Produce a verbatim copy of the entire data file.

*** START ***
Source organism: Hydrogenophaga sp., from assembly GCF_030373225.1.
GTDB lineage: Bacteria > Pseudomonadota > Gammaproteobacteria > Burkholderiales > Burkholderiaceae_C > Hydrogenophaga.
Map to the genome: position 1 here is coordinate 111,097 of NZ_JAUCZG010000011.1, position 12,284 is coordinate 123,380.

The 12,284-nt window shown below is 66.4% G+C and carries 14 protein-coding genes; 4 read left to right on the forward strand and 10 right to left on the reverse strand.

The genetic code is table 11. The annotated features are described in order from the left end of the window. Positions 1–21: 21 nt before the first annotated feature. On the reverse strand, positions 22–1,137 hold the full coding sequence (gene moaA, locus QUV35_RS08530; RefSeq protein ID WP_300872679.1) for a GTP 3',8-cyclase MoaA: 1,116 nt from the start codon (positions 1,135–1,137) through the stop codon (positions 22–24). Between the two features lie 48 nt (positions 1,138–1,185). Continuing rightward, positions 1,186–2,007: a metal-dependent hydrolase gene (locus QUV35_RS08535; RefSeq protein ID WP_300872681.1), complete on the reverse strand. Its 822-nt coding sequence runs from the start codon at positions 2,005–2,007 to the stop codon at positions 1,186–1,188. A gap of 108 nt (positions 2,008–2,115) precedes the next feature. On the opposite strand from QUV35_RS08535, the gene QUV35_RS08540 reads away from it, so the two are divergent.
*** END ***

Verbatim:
Source organism: Hydrogenophaga sp., from assembly GCF_030373225.1.
GTDB lineage: Bacteria > Pseudomonadota > Gammaproteobacteria > Burkholderiales > Burkholderiaceae_C > Hydrogenophaga.
Map to the genome: position 1 here is coordinate 111,097 of NZ_JAUCZG010000011.1, position 12,284 is coordinate 123,380.

The 12,284-nt window shown below is 66.4% G+C and carries 14 protein-coding genes; 4 read left to right on the forward strand and 10 right to left on the reverse strand.

The genetic code is table 11. The annotated features are described in order from the left end of the window. Positions 1–21: 21 nt before the first annotated feature. On the reverse strand, positions 22–1,137 hold the full coding sequence (gene moaA, locus QUV35_RS08530; RefSeq protein ID WP_300872679.1) for a GTP 3',8-cyclase MoaA: 1,116 nt from the start codon (positions 1,135–1,137) through the stop codon (positions 22–24). Between the two features lie 48 nt (positions 1,138–1,185). Continuing rightward, positions 1,186–2,007: a metal-dependent hydrolase gene (locus QUV35_RS08535; RefSeq protein ID WP_300872681.1), complete on the reverse strand. Its 822-nt coding sequence runs from the start codon at positions 2,005–2,007 to the stop codon at positions 1,186–1,188. A gap of 108 nt (positions 2,008–2,115) precedes the next feature. On the opposite strand from QUV35_RS08535, the gene QUV35_RS08540 reads away from it, so the two are divergent.